This paper examines the importance of messengers, messages, and the circulation and receipt of news in a representative range of late-Medieval and Renaissance plays. Focusing on the medieval Cycle plays of York and Coventry, Shakespeare's Antony and Cleopatra; and Ben Jonson's Staple of the News, the authors suggest how the different ways in which these plays treat the roles of messengers and messages reflect contemporary developments in the practice of news gathering and dissemination. Whereas the medieval plays confidently deploy messages, proclamations, and news as variously vehicles for and perversions of different kinds of truth (both human and divine), the later drama tends to take a more anxious and relativistic approach, treating the desire for news and information and the mechanisms by which they are generated and circulated as indices of both dramatic character and wider social forces. In the information networks of Caesar's Rome and the commercial news brokers of Jonson's London one sees precursors of more modern obsessions with spying, surveillance, and the rehearsal of gossip as a commodity.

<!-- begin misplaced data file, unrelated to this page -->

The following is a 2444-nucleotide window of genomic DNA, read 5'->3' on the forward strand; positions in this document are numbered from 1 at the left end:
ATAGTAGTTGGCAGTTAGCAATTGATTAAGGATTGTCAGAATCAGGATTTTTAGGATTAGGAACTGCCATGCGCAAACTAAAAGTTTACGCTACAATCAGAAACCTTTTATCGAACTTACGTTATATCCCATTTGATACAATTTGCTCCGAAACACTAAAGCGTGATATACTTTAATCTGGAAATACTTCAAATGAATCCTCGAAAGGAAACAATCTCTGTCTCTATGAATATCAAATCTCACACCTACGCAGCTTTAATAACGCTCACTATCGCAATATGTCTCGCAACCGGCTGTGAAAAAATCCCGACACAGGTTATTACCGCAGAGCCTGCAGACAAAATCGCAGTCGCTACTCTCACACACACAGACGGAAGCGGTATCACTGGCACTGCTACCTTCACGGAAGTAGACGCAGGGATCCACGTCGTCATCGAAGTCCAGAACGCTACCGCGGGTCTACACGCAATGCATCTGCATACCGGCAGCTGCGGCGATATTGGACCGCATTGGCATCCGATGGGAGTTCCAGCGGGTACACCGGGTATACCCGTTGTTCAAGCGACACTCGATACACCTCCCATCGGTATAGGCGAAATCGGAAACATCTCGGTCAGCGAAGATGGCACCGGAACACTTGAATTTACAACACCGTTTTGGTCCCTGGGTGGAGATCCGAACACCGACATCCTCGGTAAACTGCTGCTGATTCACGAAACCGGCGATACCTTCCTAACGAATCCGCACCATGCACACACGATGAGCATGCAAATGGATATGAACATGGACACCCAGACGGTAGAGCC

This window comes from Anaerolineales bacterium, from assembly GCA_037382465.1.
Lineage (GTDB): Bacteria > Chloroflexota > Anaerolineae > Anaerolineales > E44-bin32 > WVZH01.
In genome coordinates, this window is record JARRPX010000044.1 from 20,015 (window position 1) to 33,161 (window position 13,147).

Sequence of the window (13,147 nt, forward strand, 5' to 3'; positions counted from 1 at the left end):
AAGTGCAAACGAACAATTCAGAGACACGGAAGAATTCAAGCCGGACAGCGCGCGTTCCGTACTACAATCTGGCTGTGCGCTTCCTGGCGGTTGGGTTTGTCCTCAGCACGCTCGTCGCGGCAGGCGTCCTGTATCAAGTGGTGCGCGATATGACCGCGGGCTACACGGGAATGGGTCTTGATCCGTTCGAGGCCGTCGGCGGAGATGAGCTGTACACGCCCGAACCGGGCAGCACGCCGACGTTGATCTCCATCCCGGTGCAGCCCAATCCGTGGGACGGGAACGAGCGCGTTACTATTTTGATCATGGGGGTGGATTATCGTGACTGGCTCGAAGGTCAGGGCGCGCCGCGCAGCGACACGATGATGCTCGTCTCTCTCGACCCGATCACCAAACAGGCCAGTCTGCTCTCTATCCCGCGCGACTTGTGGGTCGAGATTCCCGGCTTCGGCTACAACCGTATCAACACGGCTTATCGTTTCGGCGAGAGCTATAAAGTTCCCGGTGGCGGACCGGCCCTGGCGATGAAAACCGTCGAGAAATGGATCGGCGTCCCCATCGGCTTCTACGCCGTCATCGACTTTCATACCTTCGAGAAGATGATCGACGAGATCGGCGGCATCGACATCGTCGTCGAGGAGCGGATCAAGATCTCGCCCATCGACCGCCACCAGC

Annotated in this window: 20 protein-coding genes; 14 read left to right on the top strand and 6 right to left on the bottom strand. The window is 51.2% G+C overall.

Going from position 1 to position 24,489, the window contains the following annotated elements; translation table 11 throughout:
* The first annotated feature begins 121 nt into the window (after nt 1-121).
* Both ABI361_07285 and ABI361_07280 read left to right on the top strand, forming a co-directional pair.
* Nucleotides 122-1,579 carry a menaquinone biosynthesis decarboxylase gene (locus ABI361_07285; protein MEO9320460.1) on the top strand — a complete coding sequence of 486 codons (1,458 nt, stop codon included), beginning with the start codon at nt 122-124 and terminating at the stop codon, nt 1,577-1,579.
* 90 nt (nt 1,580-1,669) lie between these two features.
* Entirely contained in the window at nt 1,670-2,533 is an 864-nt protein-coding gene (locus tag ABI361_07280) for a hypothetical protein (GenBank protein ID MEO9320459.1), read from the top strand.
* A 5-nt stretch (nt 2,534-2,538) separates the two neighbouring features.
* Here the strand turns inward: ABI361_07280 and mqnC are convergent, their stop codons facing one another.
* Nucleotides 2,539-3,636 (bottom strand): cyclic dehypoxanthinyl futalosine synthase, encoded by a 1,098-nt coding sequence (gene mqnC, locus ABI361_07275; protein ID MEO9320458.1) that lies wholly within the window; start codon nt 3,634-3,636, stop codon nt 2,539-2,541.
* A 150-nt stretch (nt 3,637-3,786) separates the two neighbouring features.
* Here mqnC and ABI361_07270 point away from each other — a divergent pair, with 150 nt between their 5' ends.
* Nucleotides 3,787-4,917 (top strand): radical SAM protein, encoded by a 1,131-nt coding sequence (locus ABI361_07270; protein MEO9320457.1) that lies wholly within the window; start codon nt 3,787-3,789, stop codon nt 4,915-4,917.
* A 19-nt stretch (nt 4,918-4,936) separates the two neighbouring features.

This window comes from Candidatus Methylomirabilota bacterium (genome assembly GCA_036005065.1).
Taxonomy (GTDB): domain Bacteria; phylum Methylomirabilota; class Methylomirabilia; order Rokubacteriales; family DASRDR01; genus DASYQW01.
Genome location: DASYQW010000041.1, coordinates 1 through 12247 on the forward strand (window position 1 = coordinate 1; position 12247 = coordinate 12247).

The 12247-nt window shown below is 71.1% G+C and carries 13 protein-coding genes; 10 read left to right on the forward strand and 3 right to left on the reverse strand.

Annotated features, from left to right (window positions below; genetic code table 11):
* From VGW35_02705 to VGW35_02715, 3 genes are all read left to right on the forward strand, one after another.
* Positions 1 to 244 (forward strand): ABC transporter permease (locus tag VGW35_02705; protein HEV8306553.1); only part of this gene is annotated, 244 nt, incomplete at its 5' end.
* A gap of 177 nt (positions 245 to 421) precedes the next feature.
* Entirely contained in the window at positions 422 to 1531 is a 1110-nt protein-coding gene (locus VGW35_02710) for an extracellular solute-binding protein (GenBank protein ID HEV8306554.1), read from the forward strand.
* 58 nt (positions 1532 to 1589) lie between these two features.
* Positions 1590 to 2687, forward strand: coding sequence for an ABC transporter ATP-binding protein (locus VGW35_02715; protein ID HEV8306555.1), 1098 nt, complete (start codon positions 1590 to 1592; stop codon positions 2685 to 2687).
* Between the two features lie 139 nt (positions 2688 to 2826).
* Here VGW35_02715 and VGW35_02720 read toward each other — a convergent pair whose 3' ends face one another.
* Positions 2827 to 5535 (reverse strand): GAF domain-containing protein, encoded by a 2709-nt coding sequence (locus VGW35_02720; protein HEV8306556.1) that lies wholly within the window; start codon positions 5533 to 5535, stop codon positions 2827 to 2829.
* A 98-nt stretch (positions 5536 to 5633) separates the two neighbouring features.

|Number of pages||13|
|Journal||Cahiers Élisabéthains: A Biannual Journal of English Renaissance Studies|
|Publication status||Published - 2006|
- Antony and Cleopatra
- Jonson, Ben
- Medieval drama
- Staple of the News